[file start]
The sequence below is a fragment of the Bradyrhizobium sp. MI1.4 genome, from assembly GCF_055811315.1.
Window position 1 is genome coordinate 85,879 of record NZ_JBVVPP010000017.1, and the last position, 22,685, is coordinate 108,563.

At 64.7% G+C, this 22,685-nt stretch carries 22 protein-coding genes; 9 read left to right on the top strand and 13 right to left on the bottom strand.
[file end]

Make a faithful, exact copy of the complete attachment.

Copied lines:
The sequence below is a fragment of the Bradyrhizobium sp. MI1.4 genome, from assembly GCF_055811315.1.
Window position 1 is genome coordinate 85,879 of record NZ_JBVVPP010000017.1, and the last position, 22,685, is coordinate 108,563.

At 64.7% G+C, this 22,685-nt stretch carries 22 protein-coding genes; 9 read left to right on the top strand and 13 right to left on the bottom strand.